Table 1.--Dust analyses-Cornering and light polishing shop, factory A.

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Rate of sampling, 4.5 cubic feet per minute. Volume of samplo, between 275 and 301 cubic feet.

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Rate of sampling, 4.6 cubic feet per minute. Volume of all samples, 250 cubic feet.

Table 3.-Comparative tabulation of number of small dust particles and weight of dust

in air with high and low suction heads.

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Figure 4 is a graphical representation of the various dust counts and U-tube readings taken from Table 3.

An examination of Table 3 and figure 4 shows that in general, and other conditions being equal, a reduction in suction head is quickly followed by an increase in air dustiness.

The dust counts with low exhaust pressure are relatively high, varying, with two exceptions, from 165,000 to 2,980,000 particles per cubic foot of air. These two exceptions, samples 6252 and 7164, may be justly eliminated. The dust count on these, being less than 50,000 particles at low exhaust pressure, indicates that, relatively speaking, little dust was being created in the operation. It will be noted that while sampling 6252 the operator only worked 10 minutes of the sampling time, and in the case of sample 7164 the operation was very light. The average of all the dust counts is 853,000 particles, and with the two samples 6252 and 7164 omitted, the average becomes 990,000 or practically 1,000,000 particles per cubic foot of air.

With the application of the normal, higher exhaust pressure the dust content is considerably lower, an average of all the samples being 200,000 particles. In this case there are again two samples, 6261 and 7161, which greatly increase the value of the average. Disregarding these two values the general average becomes 120,000 particles per cubic foot.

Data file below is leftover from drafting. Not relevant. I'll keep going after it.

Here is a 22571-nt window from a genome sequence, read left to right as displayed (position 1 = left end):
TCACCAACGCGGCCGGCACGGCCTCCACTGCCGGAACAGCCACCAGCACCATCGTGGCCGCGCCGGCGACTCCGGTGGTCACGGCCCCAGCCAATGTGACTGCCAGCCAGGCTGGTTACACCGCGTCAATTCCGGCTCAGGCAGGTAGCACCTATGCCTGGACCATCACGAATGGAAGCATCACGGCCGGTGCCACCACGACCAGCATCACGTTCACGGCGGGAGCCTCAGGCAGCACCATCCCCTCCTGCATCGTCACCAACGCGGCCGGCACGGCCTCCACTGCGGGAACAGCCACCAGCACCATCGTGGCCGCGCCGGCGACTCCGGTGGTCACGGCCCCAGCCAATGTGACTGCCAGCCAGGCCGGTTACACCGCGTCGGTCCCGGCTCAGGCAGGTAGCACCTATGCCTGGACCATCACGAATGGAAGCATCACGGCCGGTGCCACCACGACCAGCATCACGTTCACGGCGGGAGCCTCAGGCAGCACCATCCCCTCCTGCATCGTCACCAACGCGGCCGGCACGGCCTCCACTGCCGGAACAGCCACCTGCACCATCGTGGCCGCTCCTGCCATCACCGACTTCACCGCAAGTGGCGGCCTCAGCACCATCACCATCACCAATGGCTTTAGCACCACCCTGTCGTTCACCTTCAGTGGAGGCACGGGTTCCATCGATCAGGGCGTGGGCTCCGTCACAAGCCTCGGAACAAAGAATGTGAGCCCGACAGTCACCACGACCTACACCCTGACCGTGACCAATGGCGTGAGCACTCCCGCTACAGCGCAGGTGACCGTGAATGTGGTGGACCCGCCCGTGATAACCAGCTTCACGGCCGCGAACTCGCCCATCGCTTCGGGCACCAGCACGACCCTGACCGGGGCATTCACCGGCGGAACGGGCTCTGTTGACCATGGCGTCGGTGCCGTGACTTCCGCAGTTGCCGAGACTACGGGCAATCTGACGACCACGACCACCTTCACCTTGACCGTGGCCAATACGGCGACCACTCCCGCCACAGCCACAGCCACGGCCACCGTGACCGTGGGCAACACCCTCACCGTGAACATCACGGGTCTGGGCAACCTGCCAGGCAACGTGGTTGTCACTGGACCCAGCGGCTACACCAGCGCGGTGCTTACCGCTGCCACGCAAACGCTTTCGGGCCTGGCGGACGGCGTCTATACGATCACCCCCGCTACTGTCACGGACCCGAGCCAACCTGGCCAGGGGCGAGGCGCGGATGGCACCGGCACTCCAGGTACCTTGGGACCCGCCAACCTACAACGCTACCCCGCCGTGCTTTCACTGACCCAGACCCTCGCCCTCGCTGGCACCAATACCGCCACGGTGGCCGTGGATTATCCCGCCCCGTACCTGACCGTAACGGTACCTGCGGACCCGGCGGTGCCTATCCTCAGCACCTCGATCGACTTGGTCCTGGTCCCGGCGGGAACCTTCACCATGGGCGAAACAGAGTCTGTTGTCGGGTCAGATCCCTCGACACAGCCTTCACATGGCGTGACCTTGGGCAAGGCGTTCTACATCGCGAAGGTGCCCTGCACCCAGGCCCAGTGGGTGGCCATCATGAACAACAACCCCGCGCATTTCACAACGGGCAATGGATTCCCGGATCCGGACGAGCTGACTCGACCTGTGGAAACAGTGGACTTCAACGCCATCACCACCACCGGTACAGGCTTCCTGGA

The total weight of total solids per cubic foot of air is 0.069 milligrams with the low exhaust prossure (averaging 0.56 inch) and 0.023 milligrams with the high exhaust pressure (averaging 3.21 inches).

An examination of the corresponding observations in the two halves of Table 3 (the normal conditions being on the left, the reduced exhaust velocities on the right) shows more clearly than the general averages just what was happening. In one case (samples 7163 and 7164), where only a very light operation was going on, the reduction of the suction head from 3 to 0.63 inches had no effect on the dust content. In every other instance the dust count went up when the suction was reduced, sometimes only a little-from 720,000 to 1,000,000 (6261-2), or from 854,000 to 1,418,000 (7161-2) or

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u Tube Reading in Inches from 130,700 to 165,000 (7181-2), but usually very markedly. In five instances the count of dust particles increased more than tenfold–from 22,400 to 1,773,000 (6241-2), from 45,200 to 894,000 (6243-4), from 44,500 to 654,000 (6263-4), from 56,800 to 2,980,000 (7165-6), and írom 52,200 to 638,000 (71934)